Vehid Pasha, the commander of the Chios garrison, then suggested to Ali to use the opportunity to attack the Greek strongholds at Samos and the nearby island of Psara, but Ali refused, saying that these were well fortified, and that once the weather improved he had orders to sail for the Peloponnese.[14] The two commanders became increasingly hostile with one another, as Vehid put his support behind continued reprisals and massacres on the island, while Ali was eager to see order restored; Vehid and his soldiers began suspecting Ali of being sympathetic to the Greeks, while Ali sent repeated dispatches criticising Vehid's conduct to Constantinople, and is even reported to have tried to recruit some of his crews to assassinate his rival.[15]

While the Greek fleet under Miaoulis belatedly set sail for Chios, the Ottoman fleet under Ali remained at the island to spend Ramadan.[16] An indecisive combat between the two fleets ensued on 12 May, 19 May, and the night of 31 May. The Greeks unsuccessfully attempted to use fireships against the Ottoman ships of the line, while the latter, despite being much heavier and powerful than the Greek vessels, avoided combat.[17][18] On 18 June, Ali called a great feats on his 80-gun flagship to celebrate Eid al-Fitr and the end of Ramadan. The entire fleet was illuminated in celebration, allowing two Greek vessels to approach them under cover of night. One of them, commanded by Constantine Kanaris, made for the flagship, while the other, under Andreas Pipinos, headed for the ship of the second-in-command. Unlike his colleague, Kanaris managed to wedge his fireship firmly on the Ottoman vessel, which was quickly engulfed by flame. Chaos broke out on its deck. According to contemporary European reports, Ali's officers led him to board a boat, but at that moment he was struck by a falling spar and died soon after he was brought ashore. However, the eyewitness Vehid Pasha claims in his memoirs that he was killed when the ship's gunpowder magazine exploded, and that his blackened corpse was thrown to the beach, where it was found.[19][20] Ali's second-in-command brought the fleet back to the Dardanelles, while Chios was ravaged anew by the Ottoman soldiery in revenge, including the mastic villages.[21] Ali's corpse was washed and buried in the Chios Castle, where his tomb survives to this day.[22]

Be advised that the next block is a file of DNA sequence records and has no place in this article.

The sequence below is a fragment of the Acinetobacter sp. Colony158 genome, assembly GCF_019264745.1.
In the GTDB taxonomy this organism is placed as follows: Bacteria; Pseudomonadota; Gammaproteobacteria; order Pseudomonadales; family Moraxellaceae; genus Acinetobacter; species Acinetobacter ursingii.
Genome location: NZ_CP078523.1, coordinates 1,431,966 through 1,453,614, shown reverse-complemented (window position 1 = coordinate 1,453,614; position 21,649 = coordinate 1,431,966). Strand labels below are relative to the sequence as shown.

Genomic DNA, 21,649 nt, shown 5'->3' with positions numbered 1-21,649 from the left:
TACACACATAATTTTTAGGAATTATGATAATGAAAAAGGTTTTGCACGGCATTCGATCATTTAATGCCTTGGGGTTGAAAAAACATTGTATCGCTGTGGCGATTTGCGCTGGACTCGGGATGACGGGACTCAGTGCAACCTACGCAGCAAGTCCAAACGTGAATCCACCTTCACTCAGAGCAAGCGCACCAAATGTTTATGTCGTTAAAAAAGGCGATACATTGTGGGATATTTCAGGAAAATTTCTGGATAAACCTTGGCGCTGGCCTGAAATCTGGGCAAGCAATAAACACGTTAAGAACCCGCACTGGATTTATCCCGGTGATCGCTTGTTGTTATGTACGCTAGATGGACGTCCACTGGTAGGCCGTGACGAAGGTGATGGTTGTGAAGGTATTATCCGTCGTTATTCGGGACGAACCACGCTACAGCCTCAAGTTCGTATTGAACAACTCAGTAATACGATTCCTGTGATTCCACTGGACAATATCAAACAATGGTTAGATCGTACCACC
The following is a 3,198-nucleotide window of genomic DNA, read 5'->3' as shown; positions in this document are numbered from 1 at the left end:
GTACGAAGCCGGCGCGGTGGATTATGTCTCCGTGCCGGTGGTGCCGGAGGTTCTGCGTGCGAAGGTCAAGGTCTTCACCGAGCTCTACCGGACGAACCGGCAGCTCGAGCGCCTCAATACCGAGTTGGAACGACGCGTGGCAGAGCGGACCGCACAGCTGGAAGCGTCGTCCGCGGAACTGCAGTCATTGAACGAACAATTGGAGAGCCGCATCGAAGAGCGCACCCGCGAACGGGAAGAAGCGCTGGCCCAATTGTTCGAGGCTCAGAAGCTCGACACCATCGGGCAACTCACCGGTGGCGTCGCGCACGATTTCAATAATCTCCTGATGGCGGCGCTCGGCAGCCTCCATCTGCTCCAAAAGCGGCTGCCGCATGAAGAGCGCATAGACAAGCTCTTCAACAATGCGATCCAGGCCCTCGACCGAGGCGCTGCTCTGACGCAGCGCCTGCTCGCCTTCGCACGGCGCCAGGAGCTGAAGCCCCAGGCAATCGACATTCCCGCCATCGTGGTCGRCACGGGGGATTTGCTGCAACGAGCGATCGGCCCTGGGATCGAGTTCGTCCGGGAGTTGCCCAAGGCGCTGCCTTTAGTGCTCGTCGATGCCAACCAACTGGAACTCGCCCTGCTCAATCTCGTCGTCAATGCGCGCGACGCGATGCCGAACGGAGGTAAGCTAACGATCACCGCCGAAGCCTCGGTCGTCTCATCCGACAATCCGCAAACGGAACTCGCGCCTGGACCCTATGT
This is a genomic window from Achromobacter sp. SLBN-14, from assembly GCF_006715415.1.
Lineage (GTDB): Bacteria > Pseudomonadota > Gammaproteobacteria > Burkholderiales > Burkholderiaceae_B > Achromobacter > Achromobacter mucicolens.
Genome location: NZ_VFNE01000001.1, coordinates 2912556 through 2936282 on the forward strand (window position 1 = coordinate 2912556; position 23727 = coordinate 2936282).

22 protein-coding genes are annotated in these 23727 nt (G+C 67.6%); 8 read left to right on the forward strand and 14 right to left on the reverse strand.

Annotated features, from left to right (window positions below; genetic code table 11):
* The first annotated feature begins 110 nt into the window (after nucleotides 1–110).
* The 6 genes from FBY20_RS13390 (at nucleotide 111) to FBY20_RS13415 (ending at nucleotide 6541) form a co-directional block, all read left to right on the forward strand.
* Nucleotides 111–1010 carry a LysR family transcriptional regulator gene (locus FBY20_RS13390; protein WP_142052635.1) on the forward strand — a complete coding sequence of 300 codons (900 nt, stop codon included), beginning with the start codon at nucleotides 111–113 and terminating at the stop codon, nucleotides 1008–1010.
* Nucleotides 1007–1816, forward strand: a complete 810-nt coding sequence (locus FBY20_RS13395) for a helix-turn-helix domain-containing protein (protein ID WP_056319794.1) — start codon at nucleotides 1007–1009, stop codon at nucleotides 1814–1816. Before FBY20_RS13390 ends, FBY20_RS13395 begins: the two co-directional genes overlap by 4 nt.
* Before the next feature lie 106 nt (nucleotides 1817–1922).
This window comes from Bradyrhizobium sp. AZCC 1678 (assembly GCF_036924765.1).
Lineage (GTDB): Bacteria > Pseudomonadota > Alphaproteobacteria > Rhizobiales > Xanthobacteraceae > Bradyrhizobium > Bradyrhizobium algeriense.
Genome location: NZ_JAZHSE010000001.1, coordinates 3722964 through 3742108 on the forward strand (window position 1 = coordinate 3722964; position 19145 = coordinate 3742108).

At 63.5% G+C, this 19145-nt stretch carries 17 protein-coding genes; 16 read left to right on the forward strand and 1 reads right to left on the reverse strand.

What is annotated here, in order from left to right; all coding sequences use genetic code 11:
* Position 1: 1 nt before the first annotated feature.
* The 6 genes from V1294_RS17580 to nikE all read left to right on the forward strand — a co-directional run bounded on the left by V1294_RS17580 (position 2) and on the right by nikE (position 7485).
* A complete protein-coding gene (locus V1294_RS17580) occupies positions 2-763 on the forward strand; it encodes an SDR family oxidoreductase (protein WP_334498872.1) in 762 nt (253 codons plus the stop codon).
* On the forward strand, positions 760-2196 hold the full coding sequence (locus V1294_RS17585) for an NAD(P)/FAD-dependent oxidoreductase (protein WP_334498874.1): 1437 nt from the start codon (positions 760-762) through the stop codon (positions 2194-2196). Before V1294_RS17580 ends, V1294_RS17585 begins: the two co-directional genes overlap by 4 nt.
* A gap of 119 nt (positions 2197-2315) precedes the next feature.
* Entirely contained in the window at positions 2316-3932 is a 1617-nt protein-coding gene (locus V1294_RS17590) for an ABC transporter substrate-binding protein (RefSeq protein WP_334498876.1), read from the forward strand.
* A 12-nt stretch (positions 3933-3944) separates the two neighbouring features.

1. ^ Vakalopoulos 1982, p. 72.
  2. ^ a b Finlay 1861, p. 271.
  3. ^ Finlay 1861, pp. 271–272.
  4. ^ Finlay 1861, pp. 272–273.
  5. ^ Finlay 1861, p. 273.
  6. ^ Finlay 1861, p. 275.
  7. ^ Finlay 1861, pp. 306–311.
  8. ^ Vakalopoulos 1982, pp. 65–72.
  9. ^ Finlay 1861, pp. 311–313.
  10. ^ Vakalopoulos 1982, pp. 72–75.
  11. ^ Finlay 1861, p. 314.
  12. ^ Vakalopoulos 1982, pp. 75–78.
  13. ^ Vakalopoulos 1982, p. 82.
  14. ^ Vakalopoulos 1982, pp. 78–79.
  15. ^ Vakalopoulos 1982, p. 79.
  16. ^ Finlay 1861, pp. 315–316.
  17. ^ Finlay 1861, p. 316.
  18. ^ Vakalopoulos 1982, pp. 86–87.
  19. ^ Finlay 1861, pp. 316–318.
  20. ^ Vakalopoulos 1982, pp. 87–89.
  21. ^ Finlay 1861, pp. 318–319.
  22. ^ Vakalopoulos 1982, p. 91.


  • Finlay, George (1861). History of the Greek Revolution, Vol. I. Edinburgh and London: William Blackwood and Sons.
  • Vakalopoulos, Apostolos E. (1982). Ιστορία του νέου ελληνισμού, Τόμος ΣΤ′: Η Μεγάλη Ελληνική Επανάσταση (1821–1829) - Η εσωτερική κρίση (1822–1825) [History of modern Hellenism, Volume VI: The Great Greek Revolution (1821–1829) - Internal Crisis (1822–1825)] (in Greek). Thessaloniki.